This year Fantastic Fest showcased over 70 of the finest and most original horror, sci-fi, fantasy, and dark comedies 2012 has to offer. The thing is, most of the movies programmed won't be released in 2012, and that's if they ever even get a US release. But not all of the films that played are obscure oddities unlike to find a theatrical home in America. Some are more mainstream movies that happen to have deep genre roots, and so we've pulled out a sample of five of our favorites from the festival that you'll definitely be able to see in the near, or not too distant, future.
Note: We left Looper
off since it opens today, but we do highly recommend seeing it as soon possible.
When Fantastic Fest announced Frankenweenie as its opening night film, a lot of fan's scoffed at the selection. After all, a Disney kids film directed by Tim Burton didn't really seem to fit in to a festival dedicated to the finest and boldest genre films from around the world. But it really does. This may not be Burton's best film ever, but it's a loving tribute to the way kids view monster movies. It's packed with imagination, a few subversive ideas, and probably is certainly closer in spirit to the Burton that made Beetlejuice and Edward Scissorhands than the one who made Charlie and the Chocolate Factory and Alice in Wonderland.
Think you've seen everything Hollywood horror has to offer? See Sinister. This film about a true crime novelist (Ethan Hawke) who moves his family into the wrong house is one of the most legitimately scary horror movies in years. It's got an instantly memorable, truly creepy score, a great plot, and plenty of well-earned jolts that may make you sleep with the light on for a few nights after seeing it.
The Wachowskis have teamed up with Run Lola Run director Tom Tykwer to make a movie that is an utter marvel to behold. It's not the sci-fi epic you'd expect from the directors of The Matrix, though sci-fi certainly plays a big part in it. Rather this is a sprawling, time-and-space jumping story about cycles of life and death and love and rebirth. It's a remarkable piece of filmmaking, features some very fun and impressive performances from Tom Hanks, Halle Berry, Jim Broadbent and many more (all playing several different roles), and will surely find itself on more than a few Best of Lists by the time 2012 ends.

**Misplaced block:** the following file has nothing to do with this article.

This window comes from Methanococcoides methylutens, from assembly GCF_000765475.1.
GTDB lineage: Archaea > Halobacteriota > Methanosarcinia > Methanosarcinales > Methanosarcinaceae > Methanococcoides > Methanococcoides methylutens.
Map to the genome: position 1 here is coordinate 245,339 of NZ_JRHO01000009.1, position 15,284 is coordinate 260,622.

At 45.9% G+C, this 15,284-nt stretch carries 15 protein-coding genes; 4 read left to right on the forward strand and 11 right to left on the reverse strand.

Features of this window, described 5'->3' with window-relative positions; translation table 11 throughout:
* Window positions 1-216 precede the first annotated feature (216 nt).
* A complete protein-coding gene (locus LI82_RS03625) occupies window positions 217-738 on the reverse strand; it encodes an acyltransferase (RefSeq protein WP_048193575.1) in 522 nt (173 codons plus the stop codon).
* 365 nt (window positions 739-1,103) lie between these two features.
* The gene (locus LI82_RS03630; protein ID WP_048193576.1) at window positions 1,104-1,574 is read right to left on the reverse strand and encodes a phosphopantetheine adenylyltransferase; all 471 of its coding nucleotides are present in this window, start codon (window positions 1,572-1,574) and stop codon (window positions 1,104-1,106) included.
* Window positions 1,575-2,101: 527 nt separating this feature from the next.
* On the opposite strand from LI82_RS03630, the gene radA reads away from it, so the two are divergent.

The pair that wrote most of the Saw sequels once conceived a prequel to the series that would show how Jigsaw got his start. The producers didn't want to do a prequel, though, so Marcus Dunstan and Patrick Melton reshaped their ideas and turned it into 2009's The Collector, an intense movie about a burglar who breaks into a house the same night a serial killer has filled it with traps. The Collection is its unlikely - despite the first film being quite good, it barely made it to theaters - sequel, which pits a team of mercenaries against the trap-laying madman obsessed with pushing human endurance to its limits. It's not a movie for everyone, but if you like your horror with as big a body count as possible, you likely won't find a gorier entry this year.
Whether you love or hate Stanley Kubrick's The Shining, Room 237 is a must-see documentary not about the making of the film, but about how some fans have interrupted the movie over the years. It's a fascinating film that never once shows the faces of any of the people discussing it, instead opting to fill its runtime with footage from the film and several of Kubrick's other works. And regardless of how insane some of the fans' theories are (that The Shining is really Kubrick's hidden admission that he filmed the fake moon landing, for one), it's a kick to see all the evidence they've found and hear them make a case for why the film is so much more than most people think it is.